Through the mid 60s to the 80s I used Edwal Super 20 exclusivly after trying virtually every developer then available, becase it gave an unequaled combination of very fine grain, high sharpness and (most of all) super compensation for the usually over-contrasty outdoor shots taken in the harsh Florida sun. I had originally become a fan of it because I had supplemented my TA stipend in graduate school by doing affordable 35mm portraiture and found it gave beautiful grain and tonality in that application.
    I am ready to do whatever it takes to duplicate the formula. Bud, the owner of the Photographers Formulary has talked to Bill Troop, co-author of the Film Developing Cookbook about the formula given there on page 67 and Mr. Troop has said that it is NOT, in fact, the correct one. The Film Developing Cookbook mentions in a note regarding the formula given that "incorrect" formulas have been published elsewhere. The Photographers Formulary suggested that if I could obtain one or more of these it (in conjunction with the Troop formula) it would give me a starting point to experiment with to try to home in on a working formula.
    If Super 20 can be duplicated , Bud would consider making it available to the B&W enthusiast community. I don't know how many of you have used Super 20 in the past, but rediscovering the formula would be a great service to the B&W community. It is a staining developer with many Pyro-like qualities, but with much finer grain, better acutance and much better compensating characteristics. If you can give me any leads I will be dilligent in following up and getting you the results of my attempts to replicate the formula. I have thousands of Super 20 negatives so I know exactly what results I am looking for! Thanks! Jay Ludvigh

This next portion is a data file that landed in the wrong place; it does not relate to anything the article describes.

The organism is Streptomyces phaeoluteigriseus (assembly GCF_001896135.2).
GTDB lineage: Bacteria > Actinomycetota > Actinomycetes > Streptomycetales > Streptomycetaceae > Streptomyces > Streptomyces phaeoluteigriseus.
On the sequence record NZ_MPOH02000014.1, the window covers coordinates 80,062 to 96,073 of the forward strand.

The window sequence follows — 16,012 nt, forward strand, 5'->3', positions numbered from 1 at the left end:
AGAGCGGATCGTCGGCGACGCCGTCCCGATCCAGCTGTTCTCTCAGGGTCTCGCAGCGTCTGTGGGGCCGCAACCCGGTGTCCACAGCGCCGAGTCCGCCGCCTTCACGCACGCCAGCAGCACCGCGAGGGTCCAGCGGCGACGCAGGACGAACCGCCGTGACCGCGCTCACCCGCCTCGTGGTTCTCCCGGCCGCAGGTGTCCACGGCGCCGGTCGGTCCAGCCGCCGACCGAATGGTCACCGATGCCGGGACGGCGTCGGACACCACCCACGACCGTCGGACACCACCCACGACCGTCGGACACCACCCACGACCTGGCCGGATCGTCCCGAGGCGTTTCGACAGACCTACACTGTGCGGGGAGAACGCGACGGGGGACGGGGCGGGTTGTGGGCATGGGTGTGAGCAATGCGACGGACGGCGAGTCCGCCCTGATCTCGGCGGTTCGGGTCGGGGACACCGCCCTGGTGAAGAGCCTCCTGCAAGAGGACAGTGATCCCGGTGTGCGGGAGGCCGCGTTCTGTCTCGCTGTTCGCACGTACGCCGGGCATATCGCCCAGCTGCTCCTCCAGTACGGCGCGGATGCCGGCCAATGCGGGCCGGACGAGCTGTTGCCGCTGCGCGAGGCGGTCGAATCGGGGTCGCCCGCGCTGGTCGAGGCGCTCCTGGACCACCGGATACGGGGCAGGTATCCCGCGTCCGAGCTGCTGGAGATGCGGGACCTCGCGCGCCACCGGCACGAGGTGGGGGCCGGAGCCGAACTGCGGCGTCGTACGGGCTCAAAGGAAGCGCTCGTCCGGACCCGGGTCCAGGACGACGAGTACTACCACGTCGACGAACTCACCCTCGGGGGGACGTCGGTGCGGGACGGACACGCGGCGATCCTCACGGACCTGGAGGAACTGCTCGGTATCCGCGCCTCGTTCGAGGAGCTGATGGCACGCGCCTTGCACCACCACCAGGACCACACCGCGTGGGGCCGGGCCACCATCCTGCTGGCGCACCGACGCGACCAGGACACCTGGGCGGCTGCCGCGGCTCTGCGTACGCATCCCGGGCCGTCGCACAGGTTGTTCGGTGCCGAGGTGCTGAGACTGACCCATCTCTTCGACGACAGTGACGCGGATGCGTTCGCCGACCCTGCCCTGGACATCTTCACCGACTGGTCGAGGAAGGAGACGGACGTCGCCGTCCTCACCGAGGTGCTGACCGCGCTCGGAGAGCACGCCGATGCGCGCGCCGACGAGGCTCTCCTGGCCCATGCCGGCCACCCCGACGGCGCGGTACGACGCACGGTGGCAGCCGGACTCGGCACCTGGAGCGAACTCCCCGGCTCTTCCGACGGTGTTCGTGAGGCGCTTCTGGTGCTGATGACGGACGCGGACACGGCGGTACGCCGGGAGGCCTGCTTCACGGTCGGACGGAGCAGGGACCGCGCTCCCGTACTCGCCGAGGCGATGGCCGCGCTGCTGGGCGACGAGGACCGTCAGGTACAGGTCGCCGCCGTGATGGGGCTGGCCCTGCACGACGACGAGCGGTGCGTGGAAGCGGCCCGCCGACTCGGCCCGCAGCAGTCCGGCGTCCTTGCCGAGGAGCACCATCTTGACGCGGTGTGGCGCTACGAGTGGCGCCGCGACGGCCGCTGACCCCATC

There was a good bit of discussion and speculation at that time, but nothing definitive regarding the exact formula. After conversations with Bill Troop and a bit of detective work I was able to track down Bob Schrader who was the production line supervisor for Edwal during the last years Super 20 was in production. He agreed to give me the formula, but asked that I not disclose it because he thought he might someday want to market it. I mixed it up using the facilities of the chemistry lab at the university where I'm adjunct faculty, because it is hard to get into solution an requires a heated magnetic stirer to get the job done. I compared it to my original negatives and while there were some differences because of the changes in more modern films it was clearly the same developer. I also was able to get an unopened, well stored bottle of Super 20 and compared it to my brewed version with modern films and found the results identical. So, what we have here is the real thing.